Customer experience has become a business cliche – and for good reason. It drives performance of every single company, from startups to the FTSE 100. When we talk about customer experience, we mean the sum of all interactions a customer has with a company, including touchpoints before, during and after a sale. Done right, it is a source of competitive advantage and can contribute to stronger financial performance. Yet some of the biggest brands in the UK are failing their customers.
We studied customer feedback from some of the largest brands in the UK, using our text analytics artificial intelligence (AI) to identify and classify all mentions of topics related to customer care and support. As shown in our charts, just two fashion retailers, Farfetch and Missguided, and two banks, Monzo and Revolut, received net positive customer sentiment for customer support overall. Recurring themes among customers were waiting times, problem resolution and the provision of multi-channel support. Companies that offered the best support experience were primarily online retailers, however embraced both traditional and new channels for customer support.
Customer support waiting times are one of the biggest gripes of consumers – the average consumer spends six and a half hours a year on hold to call centres – and are a large source of frustration amongst customers, particularly when things inevitably do go wrong from time to time. Unsurprisingly, wait times were one of the greatest drivers of negative sentiment across the feedback we analysed. Wait times and responsiveness were mentioned in 30.4% of all customer support comments for banks and 39.9% for fashion retailers, of which only 31% and 34% respectively were positive mentions.
During peak periods, for example following Christmas and New Year, the average net sentiment across all companies fell. This coincided with an increase in negative sentiment around wait and response times.
Technological change has enabled companies to engage with customers across more platforms than ever before. The best companies use these to strengthen relationships with their net promoters and act quickly to manage potential detractors when things go wrong. From customer sentiment, we identified quickly that customer expectations have progressed as fast as technology itself, with customers expecting swift resolution of issues in the smallest number of interactions. Where companies failed to meet the mark, sentiment toward the business was hurt.
Of the companies we analysed, all now offer some level of support through social media, yet this was amongst the worst channels for problem resolution, with customers frequently complaining about having to follow up on these interactions to reach an outcome. Meanwhile, some companies are proactively responding to both positive and negative mentions of their name on social media even if not necessarily been tagged by a user, generating positive sentiment in the reviews we analysed and building or strengthening customer relations.
Problem resolution was better where customers interacted with agents in real time, either by phone or live-chat. The four best performers, and every one of the banks we analysed, all offered multiple channels for customers to get in touch, including at least one ‘live’ option. This helped banks to keep negative sentiment to a minimum, as agents were mostly praised for being knowledgeable, even if waiting times were a source of frustration. Fashion retailers ASOS and Boohoo do not publicly offer customers a way to interact live with agents, which did not go unnoticed by customers, who mentioned this or long waits in over 60% of all negative comments and was a key factor in their negative overall net sentiment.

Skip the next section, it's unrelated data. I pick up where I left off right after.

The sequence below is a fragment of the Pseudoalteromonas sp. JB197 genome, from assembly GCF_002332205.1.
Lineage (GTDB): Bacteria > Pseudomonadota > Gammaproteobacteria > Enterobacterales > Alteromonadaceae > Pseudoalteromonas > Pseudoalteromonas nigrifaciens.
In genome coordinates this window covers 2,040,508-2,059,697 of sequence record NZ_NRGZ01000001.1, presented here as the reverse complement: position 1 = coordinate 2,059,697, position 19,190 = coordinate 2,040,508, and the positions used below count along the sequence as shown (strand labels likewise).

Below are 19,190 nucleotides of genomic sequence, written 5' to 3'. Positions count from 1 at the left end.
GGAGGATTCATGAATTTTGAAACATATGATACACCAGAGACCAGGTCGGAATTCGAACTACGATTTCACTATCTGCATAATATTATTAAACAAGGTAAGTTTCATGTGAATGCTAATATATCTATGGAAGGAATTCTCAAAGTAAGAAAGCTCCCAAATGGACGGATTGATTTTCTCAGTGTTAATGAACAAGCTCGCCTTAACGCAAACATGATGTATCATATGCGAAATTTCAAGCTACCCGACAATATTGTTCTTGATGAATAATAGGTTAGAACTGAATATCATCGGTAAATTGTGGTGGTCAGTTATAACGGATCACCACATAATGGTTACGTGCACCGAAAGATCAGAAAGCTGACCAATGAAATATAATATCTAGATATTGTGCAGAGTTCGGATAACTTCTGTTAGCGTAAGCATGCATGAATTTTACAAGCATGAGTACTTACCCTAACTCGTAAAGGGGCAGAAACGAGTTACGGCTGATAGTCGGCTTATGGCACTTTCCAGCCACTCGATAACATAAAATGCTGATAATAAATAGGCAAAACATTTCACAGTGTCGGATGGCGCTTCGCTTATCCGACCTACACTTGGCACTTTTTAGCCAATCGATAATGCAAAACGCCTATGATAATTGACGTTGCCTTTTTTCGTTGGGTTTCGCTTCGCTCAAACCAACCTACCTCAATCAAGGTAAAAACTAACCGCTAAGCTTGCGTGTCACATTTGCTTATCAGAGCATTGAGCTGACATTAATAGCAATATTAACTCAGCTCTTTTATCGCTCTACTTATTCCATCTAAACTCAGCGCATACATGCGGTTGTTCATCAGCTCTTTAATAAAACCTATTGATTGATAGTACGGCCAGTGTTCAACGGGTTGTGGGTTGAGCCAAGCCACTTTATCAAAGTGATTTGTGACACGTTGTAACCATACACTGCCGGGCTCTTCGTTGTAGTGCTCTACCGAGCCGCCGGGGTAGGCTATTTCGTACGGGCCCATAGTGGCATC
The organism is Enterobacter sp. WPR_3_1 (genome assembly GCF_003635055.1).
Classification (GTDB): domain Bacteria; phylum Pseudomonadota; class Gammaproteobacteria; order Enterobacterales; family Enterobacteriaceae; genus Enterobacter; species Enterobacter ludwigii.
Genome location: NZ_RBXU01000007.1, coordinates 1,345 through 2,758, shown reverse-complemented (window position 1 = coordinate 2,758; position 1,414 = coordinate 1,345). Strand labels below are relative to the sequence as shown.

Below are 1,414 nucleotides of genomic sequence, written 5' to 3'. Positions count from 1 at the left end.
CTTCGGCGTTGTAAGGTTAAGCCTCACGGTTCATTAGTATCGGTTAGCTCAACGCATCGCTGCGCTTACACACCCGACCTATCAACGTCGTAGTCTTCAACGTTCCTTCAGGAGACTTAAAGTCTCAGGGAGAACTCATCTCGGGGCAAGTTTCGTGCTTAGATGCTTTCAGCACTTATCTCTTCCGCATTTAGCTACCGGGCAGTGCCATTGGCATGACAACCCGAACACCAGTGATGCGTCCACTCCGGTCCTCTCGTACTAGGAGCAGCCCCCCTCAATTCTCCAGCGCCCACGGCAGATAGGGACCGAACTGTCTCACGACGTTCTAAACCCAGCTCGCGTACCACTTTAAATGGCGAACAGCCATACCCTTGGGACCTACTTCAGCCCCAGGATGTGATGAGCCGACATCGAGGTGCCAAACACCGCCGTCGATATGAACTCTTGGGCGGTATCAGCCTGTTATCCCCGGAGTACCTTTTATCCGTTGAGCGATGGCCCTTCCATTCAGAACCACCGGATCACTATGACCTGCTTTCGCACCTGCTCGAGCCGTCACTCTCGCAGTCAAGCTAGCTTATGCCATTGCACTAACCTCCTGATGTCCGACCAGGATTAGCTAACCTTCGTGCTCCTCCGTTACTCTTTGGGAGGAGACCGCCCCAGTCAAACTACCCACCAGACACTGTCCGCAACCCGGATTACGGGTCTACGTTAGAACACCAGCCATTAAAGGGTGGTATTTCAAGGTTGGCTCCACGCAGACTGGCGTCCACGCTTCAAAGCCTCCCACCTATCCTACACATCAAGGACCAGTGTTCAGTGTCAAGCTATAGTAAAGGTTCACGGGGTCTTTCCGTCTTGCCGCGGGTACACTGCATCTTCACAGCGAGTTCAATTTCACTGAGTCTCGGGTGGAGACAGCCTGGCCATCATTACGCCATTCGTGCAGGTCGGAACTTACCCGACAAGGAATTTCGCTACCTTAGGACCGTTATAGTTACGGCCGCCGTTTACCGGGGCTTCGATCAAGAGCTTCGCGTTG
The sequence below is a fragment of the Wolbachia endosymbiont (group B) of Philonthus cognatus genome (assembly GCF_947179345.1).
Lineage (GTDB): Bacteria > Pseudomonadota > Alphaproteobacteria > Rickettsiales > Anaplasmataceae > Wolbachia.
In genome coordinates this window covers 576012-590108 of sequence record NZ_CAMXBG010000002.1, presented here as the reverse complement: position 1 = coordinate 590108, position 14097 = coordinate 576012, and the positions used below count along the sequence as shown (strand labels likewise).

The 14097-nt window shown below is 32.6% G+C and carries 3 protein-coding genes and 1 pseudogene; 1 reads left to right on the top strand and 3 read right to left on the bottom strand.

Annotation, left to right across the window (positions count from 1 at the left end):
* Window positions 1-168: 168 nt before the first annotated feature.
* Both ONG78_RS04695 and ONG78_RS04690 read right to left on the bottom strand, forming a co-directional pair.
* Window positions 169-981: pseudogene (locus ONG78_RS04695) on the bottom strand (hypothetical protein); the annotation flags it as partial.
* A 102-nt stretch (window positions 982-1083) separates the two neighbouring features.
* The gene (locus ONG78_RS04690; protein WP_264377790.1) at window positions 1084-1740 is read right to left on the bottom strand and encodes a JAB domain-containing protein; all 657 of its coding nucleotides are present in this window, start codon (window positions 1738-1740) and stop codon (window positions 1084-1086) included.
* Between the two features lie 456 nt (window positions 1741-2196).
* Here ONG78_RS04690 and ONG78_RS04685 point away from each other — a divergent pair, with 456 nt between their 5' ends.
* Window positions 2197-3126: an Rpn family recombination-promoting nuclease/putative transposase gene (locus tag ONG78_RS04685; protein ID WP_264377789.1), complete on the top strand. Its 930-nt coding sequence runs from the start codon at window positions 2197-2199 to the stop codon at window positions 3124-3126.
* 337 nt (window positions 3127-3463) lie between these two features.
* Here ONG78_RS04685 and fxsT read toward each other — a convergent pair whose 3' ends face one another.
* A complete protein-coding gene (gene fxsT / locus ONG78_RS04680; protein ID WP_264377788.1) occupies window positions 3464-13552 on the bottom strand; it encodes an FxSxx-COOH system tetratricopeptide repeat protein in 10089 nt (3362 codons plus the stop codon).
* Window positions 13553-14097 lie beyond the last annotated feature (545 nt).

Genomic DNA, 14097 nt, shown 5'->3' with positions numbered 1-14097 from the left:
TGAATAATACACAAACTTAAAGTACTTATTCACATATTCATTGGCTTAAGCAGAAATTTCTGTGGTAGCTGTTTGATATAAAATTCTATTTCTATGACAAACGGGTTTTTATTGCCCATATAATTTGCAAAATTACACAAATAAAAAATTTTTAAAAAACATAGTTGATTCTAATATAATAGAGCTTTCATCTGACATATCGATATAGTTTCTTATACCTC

Companies offering live-chat features on their websites and apps universally scored more highly overall, with a much lower frequency of adverse comments regarding wait times. Barclays, Atom Bank, Revolut and Missguided, in particular, were highly praised by customers for their chat functionality. Lower wait times and speedy resolution meant that these services drove significant positive sentiment where offered. Live chats were not a silver bullet, however, and were poorly received by some bank customers critical of waiting to access agents or responsiveness to messages they sent using the service. These interactions contributed to negative sentiment but were outweighed by satisfied customers.
There was a mixed response to the integration of automated chatbots, at banks including Revolut, with these services. Some customers were pleased with the ability to ask quick questions and be directed to the right place, while others found them a frustrating barrier to accessing live support. Chatbots have been hailed as part of the future of customer service and certainly have a place in the arsenal of options for organisations looking to find new ways for customers to connect with them. Their potential to provide an intelligent automated or self-service style of customer support should enable organisations to better allocate the time of live agents to customers with complex needs.
It is evident from our findings that organisations that offer customers a wider choice of channels to access support, including live channels such as chat or access to a call centre, receive better feedback from customers and provide a superior support experience. In the best scoring organisations, customer frustration is minimised by keeping wait times low and by resolving problems at first point of contact. Companies are being proactive on social media and experimenting with technology that improves the support experience for customers. As this technology improves, it will offer benefits to both organisations and customers. Companies that fail to invest in or understand their support experience risk being left further behind as the most customer centric organisations take the lead.
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